Although most might not freely admit it, all entrepreneurs—even the most seasoned ones—make mistakes throughout their careers. It’s something that every founder and business leader has to deal with at one point or another. If you’re thinking about diving into the world of entrepreneurship by starting your own business, you have to be prepared to make mistakes.
Here l highlight a handful of entrepreneur mistakes that even successful entrepreneurs make. Before you get too deep into product development or branding, take a few minutes to go through the mistakes outlined below. Doing so may help you avoid them altogether.
Not Caring About Those Around You
Entrepreneurs have a lot on their plates all the time. For many, it can be easy to temporarily neglect important relationships or friendships for the sake of building their businesses. As business ramps up, many entrepreneurs find that they have little “free” time to spend interacting with friends, family members, or other people who have supported them along the way. Instead, they feel forced to dedicate all their time and energy to selling, fulfilling, evaluating, and improving. It can be ta fatal mistake to make. Your personal network is your support system. You need them to survive and thrive as an entrepreneur.
According to the University of California, Berkeley, people who intentionally practice gratitude experience many physical and emotional benefits, as well as social perks, including feeling less lonely, more outgoing, and more helpful.
Continuing to be humble and appreciating your colleagues, friends, and family as you continue to strive forward can help you stay grounded and not get distracted by the idea of achieving recognition or celebrity for your efforts. Even though it’s nice to have people enjoy what you’ve built, you couldn’t have done it alone. And people appreciate it when they recognized a part of a company’s accomplishments.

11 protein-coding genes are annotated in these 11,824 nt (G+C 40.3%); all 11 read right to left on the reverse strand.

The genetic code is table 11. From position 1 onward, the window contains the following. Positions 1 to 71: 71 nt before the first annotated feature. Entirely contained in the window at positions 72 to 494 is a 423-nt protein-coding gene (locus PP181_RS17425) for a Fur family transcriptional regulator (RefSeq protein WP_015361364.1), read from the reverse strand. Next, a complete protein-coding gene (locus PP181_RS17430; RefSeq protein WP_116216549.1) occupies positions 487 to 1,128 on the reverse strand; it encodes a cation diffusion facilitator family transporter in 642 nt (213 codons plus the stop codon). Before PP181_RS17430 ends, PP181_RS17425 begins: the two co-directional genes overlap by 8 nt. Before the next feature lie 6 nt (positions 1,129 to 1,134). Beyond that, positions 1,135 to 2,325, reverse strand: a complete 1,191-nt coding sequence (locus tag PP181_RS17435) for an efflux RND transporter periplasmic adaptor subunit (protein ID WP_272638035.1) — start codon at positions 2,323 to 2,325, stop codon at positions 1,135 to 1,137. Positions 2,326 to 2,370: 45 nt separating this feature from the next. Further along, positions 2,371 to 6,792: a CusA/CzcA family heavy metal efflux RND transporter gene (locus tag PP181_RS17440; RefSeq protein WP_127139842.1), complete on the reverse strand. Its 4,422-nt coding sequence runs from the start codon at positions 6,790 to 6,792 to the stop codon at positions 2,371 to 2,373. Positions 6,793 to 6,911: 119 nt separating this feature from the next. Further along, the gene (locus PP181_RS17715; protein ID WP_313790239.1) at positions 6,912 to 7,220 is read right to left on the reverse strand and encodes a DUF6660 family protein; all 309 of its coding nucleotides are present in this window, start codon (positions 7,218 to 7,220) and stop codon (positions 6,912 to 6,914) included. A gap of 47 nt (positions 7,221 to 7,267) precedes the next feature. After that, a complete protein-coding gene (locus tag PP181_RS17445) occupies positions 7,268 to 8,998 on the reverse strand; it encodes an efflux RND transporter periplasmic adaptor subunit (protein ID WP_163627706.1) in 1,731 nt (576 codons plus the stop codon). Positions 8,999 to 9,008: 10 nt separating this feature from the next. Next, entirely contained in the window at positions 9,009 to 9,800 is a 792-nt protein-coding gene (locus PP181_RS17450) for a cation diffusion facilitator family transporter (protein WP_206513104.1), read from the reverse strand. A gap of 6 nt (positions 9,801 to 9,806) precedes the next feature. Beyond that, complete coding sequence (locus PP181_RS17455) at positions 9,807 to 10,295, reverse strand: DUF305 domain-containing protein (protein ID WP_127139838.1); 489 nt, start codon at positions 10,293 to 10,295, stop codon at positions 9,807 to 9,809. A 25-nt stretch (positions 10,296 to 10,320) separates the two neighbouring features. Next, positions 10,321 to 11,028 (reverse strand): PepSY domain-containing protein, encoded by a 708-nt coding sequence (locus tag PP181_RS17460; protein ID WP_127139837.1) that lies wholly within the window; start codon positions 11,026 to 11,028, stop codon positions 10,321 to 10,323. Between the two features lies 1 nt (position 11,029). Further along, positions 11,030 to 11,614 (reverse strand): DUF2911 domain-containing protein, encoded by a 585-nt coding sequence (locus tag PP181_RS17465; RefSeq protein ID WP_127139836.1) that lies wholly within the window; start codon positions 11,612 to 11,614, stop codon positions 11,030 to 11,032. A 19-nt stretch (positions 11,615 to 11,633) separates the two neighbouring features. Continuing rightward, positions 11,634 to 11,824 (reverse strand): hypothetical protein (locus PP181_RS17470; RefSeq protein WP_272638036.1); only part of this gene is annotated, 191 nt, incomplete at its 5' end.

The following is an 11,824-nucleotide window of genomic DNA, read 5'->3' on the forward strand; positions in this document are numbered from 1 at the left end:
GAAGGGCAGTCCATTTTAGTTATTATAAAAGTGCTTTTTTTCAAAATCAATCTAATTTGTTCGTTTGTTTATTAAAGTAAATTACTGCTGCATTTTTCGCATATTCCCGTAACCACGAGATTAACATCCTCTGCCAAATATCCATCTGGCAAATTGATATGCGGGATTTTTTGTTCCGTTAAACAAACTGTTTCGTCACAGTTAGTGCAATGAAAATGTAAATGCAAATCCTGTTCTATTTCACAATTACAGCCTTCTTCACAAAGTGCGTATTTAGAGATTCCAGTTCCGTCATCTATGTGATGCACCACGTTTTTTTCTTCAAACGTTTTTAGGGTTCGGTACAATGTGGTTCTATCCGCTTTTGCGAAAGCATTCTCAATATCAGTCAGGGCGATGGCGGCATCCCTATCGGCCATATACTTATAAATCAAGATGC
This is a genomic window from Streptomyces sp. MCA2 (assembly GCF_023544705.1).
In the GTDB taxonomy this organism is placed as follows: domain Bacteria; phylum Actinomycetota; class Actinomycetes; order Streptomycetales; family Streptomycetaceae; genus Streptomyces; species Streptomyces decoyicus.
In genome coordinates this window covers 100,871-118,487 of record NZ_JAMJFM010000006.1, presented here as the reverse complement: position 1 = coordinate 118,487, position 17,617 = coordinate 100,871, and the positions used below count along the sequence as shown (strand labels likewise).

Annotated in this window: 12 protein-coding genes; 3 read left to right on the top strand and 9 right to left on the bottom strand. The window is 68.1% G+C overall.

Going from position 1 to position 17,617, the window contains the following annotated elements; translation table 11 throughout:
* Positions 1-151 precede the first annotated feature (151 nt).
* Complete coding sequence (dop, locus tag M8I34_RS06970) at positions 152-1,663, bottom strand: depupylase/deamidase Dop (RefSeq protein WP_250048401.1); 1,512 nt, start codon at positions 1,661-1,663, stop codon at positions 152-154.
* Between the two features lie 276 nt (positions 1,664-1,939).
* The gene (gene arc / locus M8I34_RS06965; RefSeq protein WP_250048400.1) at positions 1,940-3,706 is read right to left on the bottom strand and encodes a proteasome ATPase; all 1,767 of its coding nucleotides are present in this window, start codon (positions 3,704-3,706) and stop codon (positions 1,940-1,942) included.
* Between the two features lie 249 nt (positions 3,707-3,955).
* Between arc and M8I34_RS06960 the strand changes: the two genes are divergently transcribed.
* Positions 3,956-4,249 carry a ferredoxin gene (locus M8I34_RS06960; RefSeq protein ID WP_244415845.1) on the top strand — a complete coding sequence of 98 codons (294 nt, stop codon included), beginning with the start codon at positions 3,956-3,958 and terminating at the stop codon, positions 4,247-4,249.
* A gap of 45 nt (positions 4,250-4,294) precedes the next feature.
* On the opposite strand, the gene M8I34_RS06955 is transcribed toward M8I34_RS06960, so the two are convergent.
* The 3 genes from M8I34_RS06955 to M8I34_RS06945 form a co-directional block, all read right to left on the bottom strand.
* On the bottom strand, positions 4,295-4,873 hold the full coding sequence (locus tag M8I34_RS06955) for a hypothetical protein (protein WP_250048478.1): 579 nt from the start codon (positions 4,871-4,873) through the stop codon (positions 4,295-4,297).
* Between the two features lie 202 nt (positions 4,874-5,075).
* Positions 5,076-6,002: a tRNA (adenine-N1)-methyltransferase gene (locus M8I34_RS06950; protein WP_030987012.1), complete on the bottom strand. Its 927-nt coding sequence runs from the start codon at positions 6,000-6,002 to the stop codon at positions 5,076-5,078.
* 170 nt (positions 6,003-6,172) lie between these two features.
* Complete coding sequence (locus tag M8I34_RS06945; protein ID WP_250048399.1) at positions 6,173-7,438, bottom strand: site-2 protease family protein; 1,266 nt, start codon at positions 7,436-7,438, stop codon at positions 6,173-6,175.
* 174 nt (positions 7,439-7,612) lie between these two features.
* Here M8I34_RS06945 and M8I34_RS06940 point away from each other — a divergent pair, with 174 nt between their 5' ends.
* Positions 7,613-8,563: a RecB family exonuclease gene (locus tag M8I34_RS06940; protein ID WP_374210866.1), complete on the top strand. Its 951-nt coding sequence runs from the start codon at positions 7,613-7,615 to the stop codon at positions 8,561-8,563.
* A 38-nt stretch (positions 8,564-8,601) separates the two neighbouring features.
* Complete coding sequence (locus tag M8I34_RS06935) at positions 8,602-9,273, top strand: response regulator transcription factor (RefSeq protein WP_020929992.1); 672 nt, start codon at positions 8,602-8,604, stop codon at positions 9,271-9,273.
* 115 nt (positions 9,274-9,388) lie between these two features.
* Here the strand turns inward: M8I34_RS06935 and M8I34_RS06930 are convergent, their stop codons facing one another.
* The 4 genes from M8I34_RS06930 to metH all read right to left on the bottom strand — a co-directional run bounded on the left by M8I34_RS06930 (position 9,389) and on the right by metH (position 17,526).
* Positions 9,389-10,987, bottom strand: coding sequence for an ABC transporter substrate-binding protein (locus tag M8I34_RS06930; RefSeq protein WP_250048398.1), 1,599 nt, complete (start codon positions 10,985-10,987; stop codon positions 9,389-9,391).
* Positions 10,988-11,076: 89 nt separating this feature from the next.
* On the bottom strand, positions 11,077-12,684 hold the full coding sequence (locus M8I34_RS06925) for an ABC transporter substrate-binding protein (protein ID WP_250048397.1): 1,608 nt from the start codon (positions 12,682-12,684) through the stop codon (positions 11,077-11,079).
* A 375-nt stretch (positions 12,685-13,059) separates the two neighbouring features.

Thinking Success Equals Money
In our world today, most people equate being successful with having lots of money. A lot of entrepreneurs go into business thinking it will make them rich. Unfortunately, that’s just not the case. Many entrepreneurs and startups don’t even truly start making money until a few years into operation—and that’s only if they can stick it out that long. If you’re thinking about becoming an entrepreneur because you think it will make you rich and in turn successful, don’t. It’s not a good motivator to use. It’ll eat you up. You have to put money aside (to an extent anyway) and find motivation elsewhere and think about success in different ways.
As an entrepreneur, success can come in many forms. A few examples include:
- Being featured or recommended in a popular magazine or website
- Getting acquired or even noticed by a larger company
- Feeling a peace of mind from making a difference or being able to support your employees and their families
- Having a job that you enjoy going to each day
Don’t make the mistake of thinking that money is the only thing that defines your success. Focus on being passionate, helping people solve problems first, and finding little wins along the way. The money will follow.
Thinking That Being A Well-Rounded Person Isn’t Important
It can’t be very fun to run a business from the grave—and yet many entrepreneurs sacrifice their health and well-being in such extreme ways that they probably cut years off of their lives. It’s a mistake to focus all your time and energy on growing your business and none at all on your physical or emotional health.